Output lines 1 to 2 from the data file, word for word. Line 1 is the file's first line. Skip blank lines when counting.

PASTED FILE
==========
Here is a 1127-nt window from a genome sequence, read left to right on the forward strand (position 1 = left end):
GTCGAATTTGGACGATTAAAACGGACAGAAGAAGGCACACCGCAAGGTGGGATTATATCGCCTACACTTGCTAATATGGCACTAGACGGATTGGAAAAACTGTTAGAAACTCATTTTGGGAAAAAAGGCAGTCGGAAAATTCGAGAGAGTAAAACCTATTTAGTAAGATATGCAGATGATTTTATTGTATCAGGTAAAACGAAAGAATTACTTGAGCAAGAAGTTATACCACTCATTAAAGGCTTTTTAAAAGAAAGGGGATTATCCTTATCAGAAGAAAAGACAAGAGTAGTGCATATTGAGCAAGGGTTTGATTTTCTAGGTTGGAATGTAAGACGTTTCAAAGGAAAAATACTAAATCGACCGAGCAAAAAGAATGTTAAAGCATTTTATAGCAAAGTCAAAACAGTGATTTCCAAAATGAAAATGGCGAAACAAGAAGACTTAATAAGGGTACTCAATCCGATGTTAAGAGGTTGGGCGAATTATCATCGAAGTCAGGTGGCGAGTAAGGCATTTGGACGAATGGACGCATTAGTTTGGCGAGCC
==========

Here is a 1127-nt window from a genome sequence, read left to right on the forward strand (position 1 = left end):
GTCGAATTTGGACGATTAAAACGGACAGAAGAAGGCACACCGCAAGGTGGGATTATATCGCCTACACTTGCTAATATGGCACTAGACGGATTGGAAAAACTGTTAGAAACTCATTTTGGGAAAAAAGGCAGTCGGAAAATTCGAGAGAGTAAAACCTATTTAGTAAGATATGCAGATGATTTTATTGTATCAGGTAAAACGAAAGAATTACTTGAGCAAGAAGTTATACCACTCATTAAAGGCTTTTTAAAAGAAAGGGGATTATCCTTATCAGAAGAAAAGACAAGAGTAGTGCATATTGAGCAAGGGTTTGATTTTCTAGGTTGGAATGTAAGACGTTTCAAAGGAAAAATACTAAATCGACCGAGCAAAAAGAATGTTAAAGCATTTTATAGCAAAGTCAAAACAGTGATTTCCAAAATGAAAATGGCGAAACAAGAAGACTTAATAAGGGTACTCAATCCGATGTTAAGAGGTTGGGCGAATTATCATCGAAGTCAGGTGGCGAGTAAGGCATTTGGACGAATGGACGCATTAGTTTGGCGAGCC